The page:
Home » Island News

Johnson declares candidacy for supe seat

Submitted by on 1, March 11, 2010 – 1:33 pm5 Comments

Mayor Beverly Johnson has announced she is running for the Alameda County Board of Supervisors seat that is being vacated by Alice Lai-Bitker at the end of this year.

“I am running because I feel I am the best prepared to tackle many of the serious problems facing the people of District 3 and the county as a whole,” Johnson was quoted as saying in a press release announcing her candidacy that was released Thursday afternoon.

A native of Alameda, Johnson is completing her second term as mayor this year and had served as a term as a City Council member and did some time on the Planning Board before that. The onetime Alameda County prosecutor (now in private practice) also serves on a bevy of regional boards and is the current president of the Alameda County Conference of Mayors.

Johnson will head to the June 8 primary for the seat with endorsements from state Senator Loni Hancock, D-Oakland; state Assemblyman Sandré Swanson, D-Alameda; and former state Senate President and native son Don Perata.

Johnson said in her release that her first priority if elected to the seat would be to find a way to keep San Leandro Hospital open.

Her campaign officially kicks off at 5:30 p.m. Tuesday at Blue Dot Café, 1910 Encinal Avenue. Johnson’s campaign website is here.

Johnson enters a field for the District 3 supervisor seat that includes City Councilwoman Lena Tam, who has earned Lai-Bitker’s endorsement; and former supervisor and state Assemblywoman Wilma Chan. Former San Leandro Mayor Shelia Young has also reportedly thrown her hat in the ring for the seat.


  • Barbara Thomas says:

    That would be Shelia Young. Just curious, when did Mayor Johnson work in the DA’s office?

  • ct says:

    Mayor Beverly Johnson is a perfect example of the career politician. Instead of basing her mayoral decisions on a solid belief in what is best for Alameda, Johnson has proven herself to be indecisive and easily influenced — her flip-flop on Measure B illustrates this — because she prefers to throw her support behind what is considered to carry popular opinion to keep her constituents’ future votes.

  • Barbara Thomas says:

    Michelle I have received no response on “The onetime Alameda County prosecutor (now in private practice)”

    The above quote seems to infer that Beverly Johnson was an Alameda County prosecutor before entering private practice.

    There are very higly qualified law school graduates who are vetted, interviewed and finally hired after meeting very stringent criteria to work as Deputy Alameda County District Attorneys. They dedicate their careers to prosecuting those arrested for crimes, and deserve our utmost respect and thanks. On the other hand, there are attorneys or law school graduates who do not undergo the hiring process, or do not succeed. They may volunteer their time without being paid (or foregoing their private incomes) for a short period of time (a few days a week for a month or two) in order to gain jury trial experience.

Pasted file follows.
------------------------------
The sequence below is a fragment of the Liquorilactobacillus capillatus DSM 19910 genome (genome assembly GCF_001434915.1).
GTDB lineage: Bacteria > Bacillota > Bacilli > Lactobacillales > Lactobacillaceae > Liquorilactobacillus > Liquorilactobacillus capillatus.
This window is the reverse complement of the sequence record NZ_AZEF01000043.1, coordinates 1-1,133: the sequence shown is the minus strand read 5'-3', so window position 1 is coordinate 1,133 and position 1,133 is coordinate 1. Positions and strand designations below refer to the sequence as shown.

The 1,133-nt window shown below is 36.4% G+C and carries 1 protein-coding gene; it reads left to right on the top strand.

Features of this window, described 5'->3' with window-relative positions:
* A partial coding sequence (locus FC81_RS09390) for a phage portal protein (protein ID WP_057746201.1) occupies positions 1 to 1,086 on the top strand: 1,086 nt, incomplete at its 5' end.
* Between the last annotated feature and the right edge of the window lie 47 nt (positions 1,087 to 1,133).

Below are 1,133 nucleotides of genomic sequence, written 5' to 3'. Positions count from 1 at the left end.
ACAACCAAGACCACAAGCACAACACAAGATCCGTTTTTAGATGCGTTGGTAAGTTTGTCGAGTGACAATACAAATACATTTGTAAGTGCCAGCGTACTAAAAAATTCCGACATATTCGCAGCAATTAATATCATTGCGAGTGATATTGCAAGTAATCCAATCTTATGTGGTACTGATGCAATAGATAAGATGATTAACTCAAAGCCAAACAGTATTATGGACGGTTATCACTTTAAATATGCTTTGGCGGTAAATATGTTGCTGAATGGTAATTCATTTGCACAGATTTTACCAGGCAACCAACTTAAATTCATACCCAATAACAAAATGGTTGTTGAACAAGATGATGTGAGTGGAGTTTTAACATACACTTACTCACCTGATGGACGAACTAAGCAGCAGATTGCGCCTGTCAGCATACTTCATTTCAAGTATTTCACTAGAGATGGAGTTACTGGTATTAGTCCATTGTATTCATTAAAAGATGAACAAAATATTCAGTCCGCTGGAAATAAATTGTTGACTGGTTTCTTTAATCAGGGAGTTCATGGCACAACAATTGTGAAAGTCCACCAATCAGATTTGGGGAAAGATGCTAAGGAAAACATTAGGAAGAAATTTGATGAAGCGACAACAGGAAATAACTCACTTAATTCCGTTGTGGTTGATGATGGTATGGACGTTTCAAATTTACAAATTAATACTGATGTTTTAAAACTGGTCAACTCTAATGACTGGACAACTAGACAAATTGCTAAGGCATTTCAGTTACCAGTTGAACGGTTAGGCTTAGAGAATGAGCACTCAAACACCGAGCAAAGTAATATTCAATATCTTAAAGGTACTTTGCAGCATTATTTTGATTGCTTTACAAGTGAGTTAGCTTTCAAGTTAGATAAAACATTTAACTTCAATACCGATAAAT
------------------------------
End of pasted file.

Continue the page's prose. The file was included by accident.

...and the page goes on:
Can you please be specific about which Mayor Johnson is claiming? And if the latter, what level and how many cases did she try and when?

    It seems from the comment that Mayor Johnson is claiming to have equal experience of someone like former Alameda County Deputy District Attorneys Kamela Harris and Russ Giuntini. They are Nos. 1 and 2 at the SFDA’s office. If this is the case, then she should certainly stand up and acknowledge her commitment. But if the main reason was to gain jury trial experience, the voters should be told this in a manner more forthright and less misleading.

    • Barbara,

      I just got off the phone with the mayor, and she said was a Deputy DA on a pro bono basis for a year in the mid 1990s in order to gain trial experience. She said she served at juvenile east, juvenile west, and on the felony preliminary hearing and misdemeanor trial teams.

  • Barbara Thomas says:

    I spoke with the custodian of records for the DA’s office, and long time DA employees, who said that Mayor Johnson worked pro bono for the DA’s office, but was NEVER an employee of the DA’s office. She prosecuted cases, for a short period. It is misleading to state it the way that it was said. “The onetime Alameda County prosecutor (now in private practice). She did prosecute cases for the DA, but was never hired by the DA. She did so part time while ostensibly receiving her salary and benefits from her employer.

    Since I have been practicing criminal defense in all of the areas in which she said she worked, at the very time that she said she was working there, I am curious. I know most if not all of the DA’s and never had the privilege of seeing Mayor Johnson actually work in a criminal courtroom. Though I did see her go to the RCD Courthouse for a family law matter some 8-10 years ago.

Leave a comment!

Add your comment below, or trackback from your own site. You can also subscribe to these comments via RSS.

Be nice. Keep it clean. Stay on topic. No spam.

You can use these tags:
<a href="" title=""> <abbr title=""> <acronym title=""> <b> <blockquote cite=""> <cite> <code> <del datetime=""> <em> <i> <q cite=""> <s> <strike> <strong>

This is a Gravatar-enabled weblog. To get your own globally-recognized-avatar, please register at Gravatar.